NEW YORK—With a Republican majority getting set to move into the House of Representatives in January—and fewer Democrats returning to the Senate—the upcoming lame-duck congressional session might be a key window for securing the future of stem cell research in the U.S.
After a surprise August injunction—and the subsequent, still-in-effect stay—on federally funded stem cell research, the issue remains in both legal and legislative limbo. And with so many other pressing national issues, such as the economy and international security, scientists hoping for more stability in the government's ability to fund human embryonic stem cell research worry that if a legislative conclusion isn't reached before the end of the year, the political climate in 2011 will be less amenable to the idea.
"It's not going to make it easy," Susan Solomon, co-founder and CEO of the New York Stem Cell Foundation, said of Tuesday's election results in a meeting at foundation's labs in uptown New York City.
But stem cell research doesn't have to be a partisan issue, Solomon pointed out, noting that their foundation has plenty of Republicans among its financial supporters. Their support often comes from the personal experience, she said, of knowing someone who has a disease that stem cell research might someday help to cure—or at least treat.
Many in the field have their hopes set on Rep. Mike Castle (R–Del.) and Sen. Arlen Specter (D–Pa.), who are both facing the ends of their long congressional careers and might be looking for a final victory on which to hang their names.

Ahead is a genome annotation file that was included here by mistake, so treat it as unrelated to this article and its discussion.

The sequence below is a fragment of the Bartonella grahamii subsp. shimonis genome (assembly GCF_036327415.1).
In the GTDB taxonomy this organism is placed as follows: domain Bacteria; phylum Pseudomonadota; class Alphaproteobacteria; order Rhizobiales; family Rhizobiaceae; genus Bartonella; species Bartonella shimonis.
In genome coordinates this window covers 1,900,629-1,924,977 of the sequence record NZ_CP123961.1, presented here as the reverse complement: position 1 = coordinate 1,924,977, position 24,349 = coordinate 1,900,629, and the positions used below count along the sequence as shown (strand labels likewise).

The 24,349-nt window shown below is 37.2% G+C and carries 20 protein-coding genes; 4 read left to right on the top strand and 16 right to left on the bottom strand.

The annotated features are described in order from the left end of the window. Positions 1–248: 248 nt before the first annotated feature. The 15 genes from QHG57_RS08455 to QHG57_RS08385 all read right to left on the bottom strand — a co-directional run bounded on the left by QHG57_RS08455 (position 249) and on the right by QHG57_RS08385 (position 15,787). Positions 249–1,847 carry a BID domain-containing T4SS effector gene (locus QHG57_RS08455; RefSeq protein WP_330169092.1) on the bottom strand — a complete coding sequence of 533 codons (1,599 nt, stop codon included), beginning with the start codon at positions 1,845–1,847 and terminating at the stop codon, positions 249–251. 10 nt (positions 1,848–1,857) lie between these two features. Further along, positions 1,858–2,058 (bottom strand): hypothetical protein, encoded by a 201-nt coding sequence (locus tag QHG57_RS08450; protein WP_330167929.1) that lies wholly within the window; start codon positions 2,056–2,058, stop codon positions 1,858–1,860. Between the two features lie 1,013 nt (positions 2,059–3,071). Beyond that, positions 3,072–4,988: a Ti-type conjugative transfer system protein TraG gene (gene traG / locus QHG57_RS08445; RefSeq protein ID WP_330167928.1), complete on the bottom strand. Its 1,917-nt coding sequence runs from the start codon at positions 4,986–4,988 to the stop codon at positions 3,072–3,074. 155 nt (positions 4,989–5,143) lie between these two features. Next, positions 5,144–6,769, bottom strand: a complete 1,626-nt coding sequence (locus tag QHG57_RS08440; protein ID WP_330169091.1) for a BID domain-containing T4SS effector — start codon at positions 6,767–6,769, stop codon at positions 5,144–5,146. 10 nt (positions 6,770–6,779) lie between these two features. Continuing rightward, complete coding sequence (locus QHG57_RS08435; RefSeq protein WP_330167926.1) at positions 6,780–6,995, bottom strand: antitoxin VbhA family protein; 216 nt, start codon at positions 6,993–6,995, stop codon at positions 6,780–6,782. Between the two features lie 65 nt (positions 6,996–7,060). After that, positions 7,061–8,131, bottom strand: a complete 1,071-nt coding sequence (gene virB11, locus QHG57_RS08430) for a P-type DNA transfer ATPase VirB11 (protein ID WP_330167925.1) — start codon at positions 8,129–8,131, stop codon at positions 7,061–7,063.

Although NYSCF is privately funded and thus immune to government funding fluctuations, Solomon pointed out that U.S. federal government is a "huge motor of biomedical research in the world." And the court injunction, director of the National Institutes of Health (NIH) Francis Collins has said, "poured sand into that engine of discovery." The NIH has allocated $1.1 billion of its 2011 budget for stem cell research (which includes money for all forms of stem cell research, including human embryonic, induced pluripotent and adult stem cell projects).
Any of that money earmarked for embryonic stem cell research, however, could be cut off if either the courts or Congress decide not to continue funding the work. "The outlook for stem cells is even less certain now than it was yesterday," Jennifer Zeitzer of the Federation of American Societies for Experimental Biology told Science Insider on Wednesday.
And even though federally funded research has been allowed to continue for now, the uncertainty itself can be harmful to the field, Solomon said. "You need stability and continuity" to support ongoing research—and as a signal to early career researchers ("the water's fine, come on in," Solomon said). For now, though, those in stem cell research "don't know where we stand, and that's just unacceptable," she noted.
Oral arguments in the injunction appeals case are scheduled for December 6.
Image courtesy of iStockphoto/VladimirCetinski